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Introducing ALICE (Active Shooter Defense) Training at Warren G. Bender Co.

OVER 80% OF ACTIVE SHOOTER INCIDENTS OCCUR AT WORK
According to the FBI, 160 active shooter incidents occurred in the United States between 2000 and 2013. Over 80 percent (132) of those incidents occurred at a place of work.

WE TAKE SAFETY TRAINING TO THE NEXT LEVEL FOR OUR CLIENTS
Warren G. Bender Co. has invested in specific training for you and your team called ALICE (Alert, Lockdown, Inform, Counter, Evacuate). This training provides preparation and a plan for individuals and organizations on how to proactively handle the threat of an aggressive intruder or active shooter event. Whether it is an attack by an individual person or by an international group of professionals intent on conveying a political message through violence, ALICE Training option-based tactics have become the accepted response, versus the traditional “lockdown only” approach.

ENROLL IN OUR TRAINING TODAY
Protection and safety must be the priority in an Active Shooter event or Terrorist Attack. Circumstantial and operational concerns vary in every new situation. ALICE Training provides options that address the unique challenges specific to your business. We’re offering this training at a 40% discount at $9 per employee.

OPT TO BE PREPARED FOR THIS EVER-GROWING THREAT TO OUR BUSINESSES AND FAMILIES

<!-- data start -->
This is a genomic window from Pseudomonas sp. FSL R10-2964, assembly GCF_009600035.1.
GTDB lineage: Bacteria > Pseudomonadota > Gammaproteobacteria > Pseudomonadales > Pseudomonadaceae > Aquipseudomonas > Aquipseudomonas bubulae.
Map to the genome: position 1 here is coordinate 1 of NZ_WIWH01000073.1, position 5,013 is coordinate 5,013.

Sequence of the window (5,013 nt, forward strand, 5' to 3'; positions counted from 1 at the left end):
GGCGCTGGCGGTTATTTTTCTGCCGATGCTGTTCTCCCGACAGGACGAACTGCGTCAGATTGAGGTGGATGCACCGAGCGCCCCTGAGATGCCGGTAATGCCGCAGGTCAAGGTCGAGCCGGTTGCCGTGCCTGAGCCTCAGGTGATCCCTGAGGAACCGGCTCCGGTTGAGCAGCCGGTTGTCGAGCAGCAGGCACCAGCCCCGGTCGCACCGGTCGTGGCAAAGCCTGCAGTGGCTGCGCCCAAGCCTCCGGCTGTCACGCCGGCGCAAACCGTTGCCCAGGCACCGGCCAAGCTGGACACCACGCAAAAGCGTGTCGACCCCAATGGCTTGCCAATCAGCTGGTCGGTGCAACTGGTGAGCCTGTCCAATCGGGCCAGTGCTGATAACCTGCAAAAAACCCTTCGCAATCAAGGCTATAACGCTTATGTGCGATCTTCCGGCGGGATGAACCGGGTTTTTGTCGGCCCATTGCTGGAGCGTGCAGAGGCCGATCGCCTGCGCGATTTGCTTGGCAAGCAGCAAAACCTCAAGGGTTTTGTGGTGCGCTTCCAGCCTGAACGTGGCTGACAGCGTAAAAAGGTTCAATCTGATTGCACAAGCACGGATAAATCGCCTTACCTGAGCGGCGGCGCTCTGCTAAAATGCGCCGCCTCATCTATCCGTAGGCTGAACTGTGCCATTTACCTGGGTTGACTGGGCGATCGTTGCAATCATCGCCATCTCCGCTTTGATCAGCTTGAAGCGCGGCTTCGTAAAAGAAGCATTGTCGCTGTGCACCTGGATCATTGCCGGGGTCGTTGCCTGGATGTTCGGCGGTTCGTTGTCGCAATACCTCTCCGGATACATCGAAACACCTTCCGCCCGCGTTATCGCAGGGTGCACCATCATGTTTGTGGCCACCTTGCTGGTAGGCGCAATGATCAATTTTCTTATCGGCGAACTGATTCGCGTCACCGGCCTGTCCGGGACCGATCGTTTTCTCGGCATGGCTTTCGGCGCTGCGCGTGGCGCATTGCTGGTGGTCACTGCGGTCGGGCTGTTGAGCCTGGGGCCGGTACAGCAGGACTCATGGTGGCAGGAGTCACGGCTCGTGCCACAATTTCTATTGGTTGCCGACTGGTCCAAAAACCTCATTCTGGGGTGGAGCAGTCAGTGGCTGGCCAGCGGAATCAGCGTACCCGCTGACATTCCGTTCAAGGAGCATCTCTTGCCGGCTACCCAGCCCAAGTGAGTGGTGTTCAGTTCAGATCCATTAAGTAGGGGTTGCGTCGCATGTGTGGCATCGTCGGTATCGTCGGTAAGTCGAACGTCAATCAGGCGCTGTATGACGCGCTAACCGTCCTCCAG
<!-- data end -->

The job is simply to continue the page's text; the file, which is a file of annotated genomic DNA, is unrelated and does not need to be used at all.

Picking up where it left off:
Don’t be in denial that your place of work and the people within it are exempt from an active shooter occurrence. Take advantage of the WGBCO ALICE training and show your team that you take their safety seriously.

CONTACT JACKIE SUDIA TO GET STARTED
916-380-5333 (direct)
jsudia@wgbender.com
Cost: $9 per employee (40% off)

Filed under: Recent Headlines,Safety — Jillian Bender-Cormier @ 12:54 am November 7, 2017


Older Employees at Greater Risk of Fatal Accidents

An analysis released by the Associated Press (AP) has shown that U.S. employees who are 55 years old or older are more likely to be involved in fatal workplace accidents than their younger counterparts. Additionally, as the average age of retirement continues to increase, older employees are becoming a larger portion of the overall workforce. The Bureau of Labor Statistics (BLS) estimates that by 2024, these employees will account for 25 percent of the entire labor market.

The AP used data from the BLS and the American Community Survey to conduct its analysis, and ignored fatalities that were determined to be the result of a natural cause, such as a heart attack or stroke. Despite this, the analysis found that the natural deterioration of vision, hearing and joint strength were the main contributors to the higher number of fatalities involving older employees.

The number of workplace fatalities for employees of all ages dropped from 5,480 in 2005 to 4,836 in 2015. However, fatalities for older employees over that same period increased from 1,562 to 1,681. As older employees continue to stay in the workforce, employers need to take extra care to protect them from hazards.

Filed under: Safety — Jillian Bender-Cormier @ 5:08 pm September 13, 2017


NHTSA Announces Additional Air Bag Recalls

The National Highway Traffic Safety Administration (NHTSA) has announced that the results of new safety tests have prompted the recall of an additional 2.7 million vehicles in relation to defects in air bag inflators manufactured by Takata Corporation. The agency said that the most recent recall applies to driver-side air bags built from 2005-2012 that are included in certain vehicle models manufactured by the Nissan, Mazda and Ford motor companies.